Milestones in the human rights struggle
REVIEWED By MARIE DENNIS
Each year in late June a small group gathers from around the world for a 24-hour vigil in Lafayette Park outside the White House. The Wall of Shame monument that they -- survivors of torture -- lovingly build forces those of us who accompany them to pay attention, to remember the ones they knew who did not survive. Torture, they tell us, is still practiced by over 130 countries around the world, including the United States.
Monuments like this one, tragically, abound. One in Rabinal, a small rural community in Guatemala, lists the 76 women and 101 children massacred there in 1982 -- only a few of the civilian victims of the blood-thirsty regimes that ruled that country in the 1970s and 1980s. All over Guatemala, monuments to truth are being built as small communities exhume the bodies of their loved ones so brutally killed and with them proclaim a powerful story promising to break through the impunity that has reigned there.
In Santiago Atitlan, Guatemala; Soweto, South Africa; El Mozote, El Salvador; and Hiroshima, Japan, the memories are chiseled in stone or forged into metal. They stand as monuments to hope -- to a firm belief that the cruelty of the powerful will be overcome by the will of the worlds citizens whose articulate demand that human rights be respected is ringing around a too-often-broken world.
This intense effort to affect a global respect for human rights, described as the mobilization of shame by Robert Drinan in his excellent new book by that name, is the fruit of remarkable dedication and unwavering hope. That Drinan has vast experience in the field is immediately evident as he skillfully gives shape in this book to the human rights struggles of three generations and underscores with clarity the accomplishments of the past and the challenges of the future.
Drinans academic discipline blends well here with his concern for the impoverished and abused. The law professor and Jesuit informs and inspires. He begins and ends the book with a reference to the U.N. World Conference on Human Rights in Vienna in 1993, including the full text of its concluding statement as an appendix. The Vienna Declaration, writes Drinan, made it clear that human rights -- civil, cultural, economic, and political -- are interrelated, interdependent, and indivisible, rejecting as unsustainable Chinas claim that human rights are a western construct and that cultural relativity should excuse Asian nations from some of the mandates of the human rights law built up by the United Nations and its ancillary bodies.
Drinan then continues with an elucidation of the principal 20th century milestones in human rights law. He engages the reader in a sweeping survey that defines human rights broadly, including economic and social rights, and touching some of the most politically and culturally sensitive areas in the human rights debate. He writes about the rights of women and children, the evolution of international human rights law with particular attention to the case of Chilean Gen. Augusto Pinochet, the right to food, the death penalty, female genital mutilation, the international criminal court, freedom of religion, torture laws, the rights of prisoners, and dozens of other important contemporary issues in the field.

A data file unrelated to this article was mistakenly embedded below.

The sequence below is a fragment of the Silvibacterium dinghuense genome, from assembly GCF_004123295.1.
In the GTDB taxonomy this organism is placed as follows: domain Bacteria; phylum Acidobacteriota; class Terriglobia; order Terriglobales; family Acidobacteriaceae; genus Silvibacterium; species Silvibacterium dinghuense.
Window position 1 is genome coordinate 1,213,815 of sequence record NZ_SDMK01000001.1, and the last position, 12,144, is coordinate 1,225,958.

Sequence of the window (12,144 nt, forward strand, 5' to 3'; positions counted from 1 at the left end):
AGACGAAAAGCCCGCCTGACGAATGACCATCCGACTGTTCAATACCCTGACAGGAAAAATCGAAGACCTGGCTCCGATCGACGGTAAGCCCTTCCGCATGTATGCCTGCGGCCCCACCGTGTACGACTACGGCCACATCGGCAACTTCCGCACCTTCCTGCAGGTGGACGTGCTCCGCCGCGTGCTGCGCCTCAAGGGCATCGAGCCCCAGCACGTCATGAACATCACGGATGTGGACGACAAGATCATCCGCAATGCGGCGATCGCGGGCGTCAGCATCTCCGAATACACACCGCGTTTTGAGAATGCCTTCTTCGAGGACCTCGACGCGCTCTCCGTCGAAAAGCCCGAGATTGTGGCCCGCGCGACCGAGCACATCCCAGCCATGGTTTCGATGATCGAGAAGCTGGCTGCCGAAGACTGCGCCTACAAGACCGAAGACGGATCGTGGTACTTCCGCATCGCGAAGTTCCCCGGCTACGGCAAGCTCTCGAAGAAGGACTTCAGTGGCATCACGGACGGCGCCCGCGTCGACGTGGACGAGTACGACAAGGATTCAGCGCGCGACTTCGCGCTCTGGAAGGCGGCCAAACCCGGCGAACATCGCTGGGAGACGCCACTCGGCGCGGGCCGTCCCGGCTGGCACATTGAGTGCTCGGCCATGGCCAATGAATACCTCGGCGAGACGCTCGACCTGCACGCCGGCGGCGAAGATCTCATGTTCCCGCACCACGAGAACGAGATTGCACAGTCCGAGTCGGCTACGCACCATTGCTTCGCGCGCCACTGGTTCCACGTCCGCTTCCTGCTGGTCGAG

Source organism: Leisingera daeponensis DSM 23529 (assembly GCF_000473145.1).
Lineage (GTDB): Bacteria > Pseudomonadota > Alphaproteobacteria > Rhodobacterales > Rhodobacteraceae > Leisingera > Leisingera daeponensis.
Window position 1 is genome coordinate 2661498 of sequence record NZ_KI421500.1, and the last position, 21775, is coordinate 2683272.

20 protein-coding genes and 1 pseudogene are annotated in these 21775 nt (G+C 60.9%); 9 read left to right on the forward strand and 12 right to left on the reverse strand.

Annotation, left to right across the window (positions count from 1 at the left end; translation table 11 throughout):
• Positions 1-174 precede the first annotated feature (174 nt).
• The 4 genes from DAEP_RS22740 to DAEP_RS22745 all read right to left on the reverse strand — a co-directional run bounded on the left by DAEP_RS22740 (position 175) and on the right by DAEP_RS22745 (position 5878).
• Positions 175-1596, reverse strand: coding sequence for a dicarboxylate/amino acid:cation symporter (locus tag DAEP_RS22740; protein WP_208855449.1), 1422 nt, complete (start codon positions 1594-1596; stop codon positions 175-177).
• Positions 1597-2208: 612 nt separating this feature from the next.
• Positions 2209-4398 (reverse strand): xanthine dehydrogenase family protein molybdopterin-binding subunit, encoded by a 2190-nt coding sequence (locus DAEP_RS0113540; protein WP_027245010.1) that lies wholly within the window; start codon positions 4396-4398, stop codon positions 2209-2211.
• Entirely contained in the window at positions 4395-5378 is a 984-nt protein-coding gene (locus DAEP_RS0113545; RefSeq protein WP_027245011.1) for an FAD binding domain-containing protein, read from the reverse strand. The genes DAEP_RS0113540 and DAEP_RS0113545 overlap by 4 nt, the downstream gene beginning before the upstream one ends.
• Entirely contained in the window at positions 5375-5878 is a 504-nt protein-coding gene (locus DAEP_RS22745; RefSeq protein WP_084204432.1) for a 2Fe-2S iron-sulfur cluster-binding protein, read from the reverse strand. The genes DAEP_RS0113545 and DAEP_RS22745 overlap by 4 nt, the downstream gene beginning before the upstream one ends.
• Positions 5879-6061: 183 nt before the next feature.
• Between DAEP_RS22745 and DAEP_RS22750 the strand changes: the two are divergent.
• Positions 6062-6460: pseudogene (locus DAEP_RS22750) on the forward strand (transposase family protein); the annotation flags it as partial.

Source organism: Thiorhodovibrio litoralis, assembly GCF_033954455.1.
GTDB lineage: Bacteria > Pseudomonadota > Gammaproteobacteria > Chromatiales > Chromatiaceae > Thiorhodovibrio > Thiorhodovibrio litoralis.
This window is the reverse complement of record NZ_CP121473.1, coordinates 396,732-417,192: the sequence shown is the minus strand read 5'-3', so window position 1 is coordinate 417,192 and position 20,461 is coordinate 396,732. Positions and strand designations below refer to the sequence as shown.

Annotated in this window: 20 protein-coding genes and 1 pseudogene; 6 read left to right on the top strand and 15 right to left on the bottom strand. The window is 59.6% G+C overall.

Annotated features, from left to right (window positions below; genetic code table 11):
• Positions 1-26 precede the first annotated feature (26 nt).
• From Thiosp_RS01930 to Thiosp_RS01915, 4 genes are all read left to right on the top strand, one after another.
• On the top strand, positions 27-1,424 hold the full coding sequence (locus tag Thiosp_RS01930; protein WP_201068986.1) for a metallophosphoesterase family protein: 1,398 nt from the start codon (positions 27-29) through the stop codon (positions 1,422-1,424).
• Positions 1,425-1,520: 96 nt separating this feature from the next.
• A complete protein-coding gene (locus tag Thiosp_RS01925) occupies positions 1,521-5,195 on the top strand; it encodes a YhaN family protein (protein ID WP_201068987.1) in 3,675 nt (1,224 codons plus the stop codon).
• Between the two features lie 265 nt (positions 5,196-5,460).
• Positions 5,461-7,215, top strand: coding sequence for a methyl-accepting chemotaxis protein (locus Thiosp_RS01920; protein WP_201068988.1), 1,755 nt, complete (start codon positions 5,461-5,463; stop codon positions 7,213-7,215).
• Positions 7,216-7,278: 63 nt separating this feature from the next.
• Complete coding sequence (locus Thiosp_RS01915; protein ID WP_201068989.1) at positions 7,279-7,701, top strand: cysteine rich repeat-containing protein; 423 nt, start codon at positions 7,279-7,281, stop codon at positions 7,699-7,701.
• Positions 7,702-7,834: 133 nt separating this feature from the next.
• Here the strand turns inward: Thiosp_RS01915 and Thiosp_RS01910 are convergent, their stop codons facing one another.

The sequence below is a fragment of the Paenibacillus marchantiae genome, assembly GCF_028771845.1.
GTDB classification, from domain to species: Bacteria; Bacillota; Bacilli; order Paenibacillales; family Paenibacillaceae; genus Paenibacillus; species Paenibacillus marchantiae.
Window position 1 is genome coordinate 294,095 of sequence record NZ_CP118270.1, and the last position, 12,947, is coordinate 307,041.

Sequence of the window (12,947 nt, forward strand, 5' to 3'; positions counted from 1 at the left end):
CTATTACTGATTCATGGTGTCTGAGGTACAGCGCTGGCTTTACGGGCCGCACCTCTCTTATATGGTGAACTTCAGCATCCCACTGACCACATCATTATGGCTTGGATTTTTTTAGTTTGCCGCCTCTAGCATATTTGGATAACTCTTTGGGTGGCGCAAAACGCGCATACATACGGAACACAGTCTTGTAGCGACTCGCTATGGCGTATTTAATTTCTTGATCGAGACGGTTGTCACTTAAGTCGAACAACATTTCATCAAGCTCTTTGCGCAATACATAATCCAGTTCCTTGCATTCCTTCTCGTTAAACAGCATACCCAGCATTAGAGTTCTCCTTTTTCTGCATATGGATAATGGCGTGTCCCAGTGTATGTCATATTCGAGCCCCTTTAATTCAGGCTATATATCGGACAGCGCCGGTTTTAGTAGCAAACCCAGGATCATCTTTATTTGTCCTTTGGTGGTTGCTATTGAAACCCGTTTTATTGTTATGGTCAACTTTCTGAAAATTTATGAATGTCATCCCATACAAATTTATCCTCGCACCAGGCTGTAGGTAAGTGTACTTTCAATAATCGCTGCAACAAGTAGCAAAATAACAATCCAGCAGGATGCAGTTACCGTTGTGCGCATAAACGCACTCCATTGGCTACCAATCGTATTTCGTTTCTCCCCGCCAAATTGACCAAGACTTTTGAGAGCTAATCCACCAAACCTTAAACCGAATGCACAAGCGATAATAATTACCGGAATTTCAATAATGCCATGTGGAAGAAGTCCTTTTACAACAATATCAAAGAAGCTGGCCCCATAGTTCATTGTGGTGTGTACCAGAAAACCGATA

He looks with some care at the U.S. record on human rights, perhaps with a more generous eye than I would have. He mentions the decades from John Foster Dulles to Henry Kissinger, when human rights were regarded as a hindrance to the pursuit of great power politics. He notes the United States more recent complicity with human rights violators, but also points to efforts by Congress and a growing human rights movement to sever those ties.
He sees the annual Human Rights reports issued by the State Department as important, but recognizes the hubris, imperialism, illusions of grandeur and just plain pride that often characterize U.S. international relations.
He identifies as a milestone the 1994 Shattuck Report, a self-assessment of the state of civil rights and civil liberties in the United States, but notes that sharp criticism of it by human rights groups and the U.N. Human Rights Commission is likely to deter U.S. ratification of other human rights covenants.
Nations, like individuals, writes Drinan experience shame when their conduct is perceived to be degrading, unworthy, humiliating -- in essence, shameful. Shame is the increasingly effective tool used by the human rights movement to promote change, citing the establishment of truth and reconciliation commissions in countries around the world as a powerful example.
With The Mobilization of Shame, Drinan has added to the long list of important contributions he has made to the campaign for human rights. Those of us who have admired his courage and commitment to human rights can benefit in new ways from his vast experience and clarity of vision.
Marie Dennis directs the Maryknoll Office for Global Concerns in Washington, D.C.
National Catholic Reporter, December 7, 2001